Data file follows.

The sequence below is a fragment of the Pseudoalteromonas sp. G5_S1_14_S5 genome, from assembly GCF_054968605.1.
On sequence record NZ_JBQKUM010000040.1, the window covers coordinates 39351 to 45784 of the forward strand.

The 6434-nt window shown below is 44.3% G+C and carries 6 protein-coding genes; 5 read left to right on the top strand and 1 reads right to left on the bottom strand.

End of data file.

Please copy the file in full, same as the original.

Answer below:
The sequence below is a fragment of the Pseudoalteromonas sp. G5_S1_14_S5 genome, from assembly GCF_054968605.1.
On sequence record NZ_JBQKUM010000040.1, the window covers coordinates 39351 to 45784 of the forward strand.

The 6434-nt window shown below is 44.3% G+C and carries 6 protein-coding genes; 5 read left to right on the top strand and 1 reads right to left on the bottom strand.